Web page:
FIT CFMM Capstone 2015 – New Luxury Platforms
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FIT CFMM Capstone 2015 – New Luxury Platforms


The future of luxury brick-and-mortar is
at a crossroads. Our objective today is to leave you with a few actionable ideas
around the future of brick-and-mortar 15 years from today why refocus on
brick-and-mortar ecommerce is outpacing brick-and-mortar by nearly five to one
in growth rate in 2014 in the US store traffic declined 8.2 percent and
transactions were down 10 percent we believe that this is happening in part
because Millennials value pleasure over possessions BCG reports tells us the
seventy-two percent of this customers say they would rather spend money on
experiences than physical products an experience they are heavily engaging in
social media Millennials spend an average of five point four hours a day
on social media this platform allows them to write their own story and create
their own brand they are more destructive than ever brands and
retailers must find a way to get their attention BCG reports that over the last
decade sixty percent the majority of luxury growth came from retail expansion
in forty percent was organic in the future the reverse will be truth with
sixty-five percent of growth predicted to come from the customer in thirty five
percent from retail expansion the next decade it’s all about the customer Jeff
Bezos CEO of Amazon reinforces this idea through the following quote we see our
customers as invited guests to a party we are the hosts it’s our job every day
to make every important aspect of the customer experience a little bit better
in the past luxury products or a representation of self-worth a personal
stamp evaluated by others but now we need more than just product
we are craving experiences the lines are blurring between product and experience
so what is the impact for retail presently retailers compete with one
another for share of wallet however the future belongs to those that can win her
share of time the answer lies in giving her an experience she wants to spend
time on the traditional retail model has been defined by four pillars assortment
service navigation in product we will walk you through what they mean today
and how they will evolve in the future but before we do that let’s review
certain mega trends that are impacting the retail environment she is looking
for a simple experience reminiscent of a mom-and-pop like the local bookstore a
familiar place where everyone knows her name this retail format fosters a sense
of belonging and allows customers to be treated as individuals in fact Wells
Fargo reported forty-three percent of small business owners have revenues
higher than 12 months ago as observed during our Asia field studies one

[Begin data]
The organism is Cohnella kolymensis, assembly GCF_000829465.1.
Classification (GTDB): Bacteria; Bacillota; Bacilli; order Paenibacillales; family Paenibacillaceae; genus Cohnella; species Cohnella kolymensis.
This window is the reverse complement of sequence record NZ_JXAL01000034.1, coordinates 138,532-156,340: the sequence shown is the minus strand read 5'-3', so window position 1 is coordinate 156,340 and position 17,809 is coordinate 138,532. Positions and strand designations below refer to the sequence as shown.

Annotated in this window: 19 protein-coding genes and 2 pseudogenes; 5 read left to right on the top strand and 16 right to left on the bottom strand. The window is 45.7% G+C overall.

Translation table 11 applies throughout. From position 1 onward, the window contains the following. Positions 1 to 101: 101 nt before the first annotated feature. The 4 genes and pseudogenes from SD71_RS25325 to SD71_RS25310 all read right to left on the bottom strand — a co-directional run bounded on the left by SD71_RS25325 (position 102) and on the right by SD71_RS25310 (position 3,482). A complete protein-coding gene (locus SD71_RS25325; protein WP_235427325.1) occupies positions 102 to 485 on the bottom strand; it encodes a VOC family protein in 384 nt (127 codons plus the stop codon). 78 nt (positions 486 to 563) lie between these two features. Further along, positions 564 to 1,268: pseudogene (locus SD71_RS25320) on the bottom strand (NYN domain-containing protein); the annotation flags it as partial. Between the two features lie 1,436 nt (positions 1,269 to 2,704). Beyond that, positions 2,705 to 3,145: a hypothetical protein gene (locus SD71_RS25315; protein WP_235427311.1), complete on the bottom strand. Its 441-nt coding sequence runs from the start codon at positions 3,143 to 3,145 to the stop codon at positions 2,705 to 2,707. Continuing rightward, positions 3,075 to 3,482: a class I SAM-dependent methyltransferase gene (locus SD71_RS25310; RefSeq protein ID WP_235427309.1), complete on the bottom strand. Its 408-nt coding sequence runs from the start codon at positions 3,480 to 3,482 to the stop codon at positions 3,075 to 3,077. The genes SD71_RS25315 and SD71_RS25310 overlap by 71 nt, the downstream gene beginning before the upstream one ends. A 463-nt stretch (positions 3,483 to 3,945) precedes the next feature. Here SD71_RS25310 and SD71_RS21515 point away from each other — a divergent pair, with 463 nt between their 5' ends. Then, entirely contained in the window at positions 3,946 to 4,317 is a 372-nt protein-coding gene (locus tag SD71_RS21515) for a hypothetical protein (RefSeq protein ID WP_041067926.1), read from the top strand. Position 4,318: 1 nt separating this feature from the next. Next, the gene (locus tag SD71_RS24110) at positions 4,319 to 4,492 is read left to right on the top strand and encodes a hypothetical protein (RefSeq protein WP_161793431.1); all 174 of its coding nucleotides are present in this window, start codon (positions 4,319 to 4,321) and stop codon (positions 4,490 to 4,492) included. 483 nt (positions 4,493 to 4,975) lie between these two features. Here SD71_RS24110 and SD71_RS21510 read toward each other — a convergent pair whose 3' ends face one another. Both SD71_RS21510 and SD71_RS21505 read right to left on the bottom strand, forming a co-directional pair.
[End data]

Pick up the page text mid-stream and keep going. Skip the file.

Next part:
prevalent trend is slow shopping retailers are dedicating selling space
to areas for customers to relax in like cafes and libraries the retailers know
that the more time she spends in store the more likely she is to make a
purchase transparency is an emerging value marked by increased customer
interest in understanding where products come from and how they were made the BCG
fi t global customer study finds that sixty percent of customers site
authenticity as a driver of interest in provenance customers want
behind-the-scenes access and visibility into product inspiration and creation
she also does not want to own as any possessions as she may have
previously our collaborative research with BCG tells us that Millennials are
more interested in renting versus owning than prior generations in fact 75% say
they’re willing to rent a wedding dress winning her share of time requires new
thinking and a new approach it’s not about marketing it’s about creating
according to Bernard Arnault chairman and CEO of LD mhm it’s not about
creating dresses to put in museums what we do is create desire in our clients
and attract them to our products it’s about creativity that is pragmatic the
old model pushed out product to large groups of customers the new model
creates desire pulling in customers one individual at a time with the objective
of capturing her share of time we will break down the retail landscape as we
know it now that you’ve seen the four pillars let’s begin with the first
assortment 24 million pieces of content are shared every day not to mention the
thousands of new products launched every year the customer is overwhelmed she has
access to too much information and has far too many choices as authoritative
tastemakers luxury brands have the ability to guide the customer through
their choices they can set the trends and they can curate her life our
recommendation for a lifestyle curation is an 8020 model one in which eighty
percent of your store is filled with your product the remaining twenty
percent is non-competitive product that complements her lifestyle your brand’s
can employ creativity and playfulness to drive commerce as mentioned earlier it’s
creativity that’s pragmatic there are three ways in which we recommend
executing the remaining twenty percent of that 8020 model store is a magazine
co-creating and share of ownership store is a magazine is a concept in which
assortment turns over several times a year the product is merchandised to
express a point of view Rachel Schekman owner and founder of New York City’s
one-of-a-kind innovative concept store called story shares the story to the